Can anyone tell me the difference between blackface and silverface amps? I used to have a Super Reverb and a Twin Reverb and both of them were silverface. Is one more desirable than the other? And if so, is it due to the sound or some other reason?
If we're talking tube amps, the difference between a black face and a silver face is actually rather minimal as far as sound goes. The plain and simple truth is that there are a number of things that effect how a given "vintage" amp sounds, pre-BS or otherwise....tubes, speakers and even how well the amp has been taken care of. The problem is that the CBS era of Fender did make a lot of crap...the SS amps that CBS/Fender came out with in the 70's for example had a reputation for catching fire on the show room floor. It's also worth noting that the attitude back then was similar to that of auto makers of that day...let the dealer fix it and concepts such as "quality control" were pretty much non-existent in those days. Because of things like this, many people started to believe that -anything- from Fender in those days was simply garbage and especially a lot of older players still feel that way. However, the Fender tube amp line changed very little into the CBS era. Yes, CBS did tend to use what many consider to be "lesser quality" components...lower tolerance caps/resistors, etc., but the over-all impact on sound wasn't really that
That said, a great deal of how many of those older amps sound is simply a mental perception. People see the black face cosmetics and in their mind they think the amp sounds better. Again here I would use the blind taste test situation...if you were to put a BF against a SF and the person playing the amp couldn't actually see which amp was which, with all other things being equal (i.e. same tubes, same speakers, etc) the greatest majority of people would not be able to tell any difference at all. To add to this, if you were to put something like some Groove Tubes into a properly biased SF and had some old mushy tubes (biased or otherwise) into the BF, most folks are going to think the SF actually sounds better
(unless of course said person likes
the sound of worn out tubes! LOL!). I also must add here that the sound of -ANY- amp of any given vintage is simply subject to the person who's playing through that amp. Why do some folks prefer a Marshall over a Fender? Why do some folks like tubes (valves) over solid state (or vice versa)? Personally I love the sound of an old Roland JC120...just isn't a tube amp in the world that sounds quite like that! So again here there is a mental perception that comes into play. A person who likes that sound of a vintage tube amp who -thinks- that a black face is a better amp is going to think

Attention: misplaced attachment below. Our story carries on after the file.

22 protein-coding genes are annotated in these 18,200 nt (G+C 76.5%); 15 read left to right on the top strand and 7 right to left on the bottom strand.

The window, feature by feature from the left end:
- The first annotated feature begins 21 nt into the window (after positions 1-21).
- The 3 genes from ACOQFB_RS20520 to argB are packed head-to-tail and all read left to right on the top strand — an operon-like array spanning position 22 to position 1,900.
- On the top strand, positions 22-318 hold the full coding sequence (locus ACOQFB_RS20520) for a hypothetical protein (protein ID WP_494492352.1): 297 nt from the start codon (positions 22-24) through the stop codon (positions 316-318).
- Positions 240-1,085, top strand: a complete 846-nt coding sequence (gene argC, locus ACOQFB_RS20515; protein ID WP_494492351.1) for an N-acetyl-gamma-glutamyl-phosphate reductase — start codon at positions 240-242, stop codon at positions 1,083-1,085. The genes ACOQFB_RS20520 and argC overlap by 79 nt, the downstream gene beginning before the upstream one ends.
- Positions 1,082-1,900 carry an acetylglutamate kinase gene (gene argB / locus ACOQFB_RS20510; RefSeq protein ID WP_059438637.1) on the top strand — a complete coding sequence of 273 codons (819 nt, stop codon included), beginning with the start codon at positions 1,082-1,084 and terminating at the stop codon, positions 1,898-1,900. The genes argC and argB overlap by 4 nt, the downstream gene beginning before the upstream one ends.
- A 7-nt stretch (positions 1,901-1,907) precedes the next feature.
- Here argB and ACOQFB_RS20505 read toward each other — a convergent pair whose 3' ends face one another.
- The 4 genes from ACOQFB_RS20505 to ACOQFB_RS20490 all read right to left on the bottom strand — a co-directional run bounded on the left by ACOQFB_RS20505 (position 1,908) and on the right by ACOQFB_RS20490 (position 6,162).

the black face does indeed sound better.
Value is a totally different issue in my book. Certainly the bf's are worth more in the collectors market. I believe that this too is, in part at least based on perception. Again there are people who think that a bf sounds better and thus will pay more for one. Beyond that, it also must be added that people will also pay more for "antiques". Some of those really early Fender (and Marshall and other) amps from the late 50's and early 60's are worth -A LOT- of money simply because they are old. Wouldn't matter that a given amp may sound like complete crap (and many of them do from a musician's point of view), they are just old and there's not many of them left around so the right person will fork out big bucks for that little piece of music history. I on the other hand am a guitar player first. I don't buy or play an amp because of how much I feel that amp is worth money-wise, I play it because it sounds good to my ears. My main amps are a '73 Bandmaster (thru a home made 2x12 cab) and a Lab L5. The Bandmaster is a -great- sounding amp, but then so is the L5 and to be honest, I use the L5 -WAY- more than the Bandmaster...it's just a lot more versatile (not to mention, no tubes to fuss with). Then again my little Peavey Backstage has probably seen more playing time than both of those amps put together just because it's so portable and convenient. If I'm going to a jam somewhere, I just toss a multi-effects pedal in the back of it along with a couple of cables, grab a guitar and go! Not to mention as I'm getting older, that little Backstage is soooooo much easier to haul up and down 3 flights of stairs than either my Lab or my Bandmaster and 2x12 cab! LOL!!!
As far as the Twin vs. the Super, in my opinion I think that the Twin is probably the more desirable between the two for many musicians but the Super is probably a bit more collectible as there's not quite as many of them around. The Twin has always had a reputation as the "working musicians amp"...great sound, good for most stuff from country to blues and very reliable. Not that the Super is bad for any of that stuff either, but it doesn't seem to have as much of a reputation as the Twin. It's been my experience that given the same speakers, they sound -very- similar (give or take) so again it really comes down to perception and/or personal preference.
Alrighty...as always this is just -my- opinion and should only be taken as such!